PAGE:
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Picking Up a Loved One After a Fall

Sep 15, 2016 by Comfort Keepers South Denver

Untitled Document

Techniques for Assisting a Senior Back Up After a Fall

According to the Centers for Disease Control and Prevention1 – 2.8 million older people are treated in emergency rooms for falls. If you are with an elderly and he or she falls – do NOT attempt move them if they are injured – seek appropriate medical help. If, however, they are not injured there are a few techniques to get them upright and minimize the risk of injury them or yourself.

Keep in mind, these strategies should only be used when you know your loved one hasn't been injured.

These are general guidelines2 for caregivers and home health aides that can help you get a loved one upright—without hurting them or yourself in the process.

  1. Stay Calm
  2. Still calm?  Good - help your loved one to remain calm by encouraging them to take slow, deep breaths.
  3. Examine them for injuries—bruises, possible sprain, broken bones.
  4. If they have a serious injury (e.g. a broken bone), then don't move them. Call 9-1-1, and keep your loved one as warm and comfortable as possible until help arrives.
  5. If they aren't badly hurt and they want to get up, proceed slowly and stop at any point if they become stuck or too tired to get all the way up.
  6. Find two sturdy chairs. Place one next to your loved one's head and the other down by their feet.(Keep in mind, your loved one needs to be the one doing the physical work of getting up. You're just there to help guide them and keep them steady, not lift their weight.)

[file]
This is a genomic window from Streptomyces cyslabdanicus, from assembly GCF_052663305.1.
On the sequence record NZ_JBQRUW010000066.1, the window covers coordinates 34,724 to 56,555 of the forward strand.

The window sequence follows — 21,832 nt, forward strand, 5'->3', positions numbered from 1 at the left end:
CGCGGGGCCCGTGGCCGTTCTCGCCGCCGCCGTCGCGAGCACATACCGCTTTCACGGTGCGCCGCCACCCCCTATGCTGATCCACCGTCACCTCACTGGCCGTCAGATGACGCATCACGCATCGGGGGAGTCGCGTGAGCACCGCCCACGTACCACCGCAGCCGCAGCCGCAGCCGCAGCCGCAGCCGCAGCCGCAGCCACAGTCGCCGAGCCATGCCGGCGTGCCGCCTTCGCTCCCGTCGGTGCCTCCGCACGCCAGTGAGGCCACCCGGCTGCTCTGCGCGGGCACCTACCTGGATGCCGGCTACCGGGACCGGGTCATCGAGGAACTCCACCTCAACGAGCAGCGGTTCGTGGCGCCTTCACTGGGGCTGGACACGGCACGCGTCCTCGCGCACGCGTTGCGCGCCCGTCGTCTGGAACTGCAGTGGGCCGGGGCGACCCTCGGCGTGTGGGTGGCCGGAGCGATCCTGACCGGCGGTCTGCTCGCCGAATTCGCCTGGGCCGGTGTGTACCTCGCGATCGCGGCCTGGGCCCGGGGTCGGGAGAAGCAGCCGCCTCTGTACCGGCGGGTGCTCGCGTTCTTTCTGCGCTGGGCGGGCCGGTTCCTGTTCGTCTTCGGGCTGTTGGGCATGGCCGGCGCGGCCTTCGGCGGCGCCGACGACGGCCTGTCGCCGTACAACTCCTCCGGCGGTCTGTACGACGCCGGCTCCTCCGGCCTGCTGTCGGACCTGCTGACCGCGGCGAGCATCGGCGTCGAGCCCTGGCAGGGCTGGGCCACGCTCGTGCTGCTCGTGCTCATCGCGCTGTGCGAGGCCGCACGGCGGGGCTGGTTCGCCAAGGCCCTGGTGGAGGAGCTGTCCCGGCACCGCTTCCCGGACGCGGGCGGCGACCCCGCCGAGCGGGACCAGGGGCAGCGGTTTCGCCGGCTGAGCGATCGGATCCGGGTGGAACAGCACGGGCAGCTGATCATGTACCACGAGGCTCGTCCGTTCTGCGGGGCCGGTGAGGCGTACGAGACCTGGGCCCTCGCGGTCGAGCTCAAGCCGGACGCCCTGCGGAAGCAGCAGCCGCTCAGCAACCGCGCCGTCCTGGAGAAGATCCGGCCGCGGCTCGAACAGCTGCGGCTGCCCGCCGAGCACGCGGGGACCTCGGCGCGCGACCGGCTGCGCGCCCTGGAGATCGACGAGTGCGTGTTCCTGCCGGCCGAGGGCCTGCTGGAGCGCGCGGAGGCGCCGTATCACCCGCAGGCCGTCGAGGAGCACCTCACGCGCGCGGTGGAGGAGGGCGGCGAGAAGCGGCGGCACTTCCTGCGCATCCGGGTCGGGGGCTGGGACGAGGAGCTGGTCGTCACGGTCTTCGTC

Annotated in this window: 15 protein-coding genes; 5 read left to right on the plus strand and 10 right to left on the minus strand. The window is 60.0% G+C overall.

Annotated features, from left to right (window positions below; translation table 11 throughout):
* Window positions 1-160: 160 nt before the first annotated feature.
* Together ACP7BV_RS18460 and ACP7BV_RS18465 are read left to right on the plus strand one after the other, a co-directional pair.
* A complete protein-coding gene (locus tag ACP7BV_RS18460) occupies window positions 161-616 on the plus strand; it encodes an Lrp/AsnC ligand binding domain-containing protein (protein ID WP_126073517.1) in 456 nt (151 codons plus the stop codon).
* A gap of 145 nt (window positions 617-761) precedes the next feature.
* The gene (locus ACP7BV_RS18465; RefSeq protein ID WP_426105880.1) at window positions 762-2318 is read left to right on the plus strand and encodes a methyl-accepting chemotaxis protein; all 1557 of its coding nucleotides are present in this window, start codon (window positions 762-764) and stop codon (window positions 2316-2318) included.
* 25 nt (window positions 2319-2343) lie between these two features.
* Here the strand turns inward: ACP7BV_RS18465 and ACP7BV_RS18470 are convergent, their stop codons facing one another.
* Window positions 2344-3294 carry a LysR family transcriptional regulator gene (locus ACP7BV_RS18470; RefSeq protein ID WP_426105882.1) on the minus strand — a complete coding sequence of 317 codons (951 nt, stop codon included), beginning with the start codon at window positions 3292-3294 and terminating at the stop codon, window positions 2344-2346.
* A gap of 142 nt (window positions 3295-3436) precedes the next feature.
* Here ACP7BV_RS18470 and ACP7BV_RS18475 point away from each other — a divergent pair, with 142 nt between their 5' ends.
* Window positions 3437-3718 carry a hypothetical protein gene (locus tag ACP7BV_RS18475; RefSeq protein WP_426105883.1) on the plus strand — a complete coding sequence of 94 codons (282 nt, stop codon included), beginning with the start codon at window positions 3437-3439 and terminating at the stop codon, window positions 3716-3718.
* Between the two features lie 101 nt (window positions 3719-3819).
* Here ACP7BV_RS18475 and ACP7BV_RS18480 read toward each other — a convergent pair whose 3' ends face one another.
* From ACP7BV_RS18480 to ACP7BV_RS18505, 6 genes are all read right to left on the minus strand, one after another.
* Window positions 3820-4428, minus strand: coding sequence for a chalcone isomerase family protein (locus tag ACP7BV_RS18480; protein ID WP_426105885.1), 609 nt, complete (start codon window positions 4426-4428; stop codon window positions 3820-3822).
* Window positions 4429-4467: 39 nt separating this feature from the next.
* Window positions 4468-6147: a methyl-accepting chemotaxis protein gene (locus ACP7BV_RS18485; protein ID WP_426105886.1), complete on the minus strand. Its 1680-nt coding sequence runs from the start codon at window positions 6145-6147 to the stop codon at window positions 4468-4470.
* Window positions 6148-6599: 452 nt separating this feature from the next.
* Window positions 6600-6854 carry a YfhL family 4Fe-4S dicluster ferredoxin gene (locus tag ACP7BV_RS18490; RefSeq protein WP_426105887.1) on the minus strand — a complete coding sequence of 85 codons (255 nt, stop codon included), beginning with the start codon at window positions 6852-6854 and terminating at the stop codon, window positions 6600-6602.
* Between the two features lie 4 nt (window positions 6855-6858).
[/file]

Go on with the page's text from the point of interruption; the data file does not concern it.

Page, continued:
7. Help your loved one roll over onto their side, assist them into a kneeling position. If they suffer from sore knees, a towel placed underneath the knees can make them more comfortable.
  8. Move the chair closest to their head directly in front of where they are kneeling so that they can place their hands on the seat, evenly.
  9. Ask your loved one to lean on the seat as they bring one leg forward and place that foot on the floor.
  10. Move the second chair directly behind your loved one, then ask them to use their arms and legs to push themselves up, then sit back into the second chair. You can use your hands to keep your loved one steady, but keep your back upright and make sure they are doing the physical work to lift themselves.
  11. Notify their doctor that they've had a fall.

Falls Should Never Remain a Secret

It's essential to notify a doctor about the event. He or she can make sure your loved one didn't sustain any invisible injuries as a result of the fall, and suggest ways to prevent unnecessary tumbles. You should also tell at least one friend or family member about the fall, so that they can be on the lookout in case your elder loved one need help in the future.

1http://www.cdc.gov/homeandrecreationalsafety/falls/adultfalls.html
2http://www.agingcare.com

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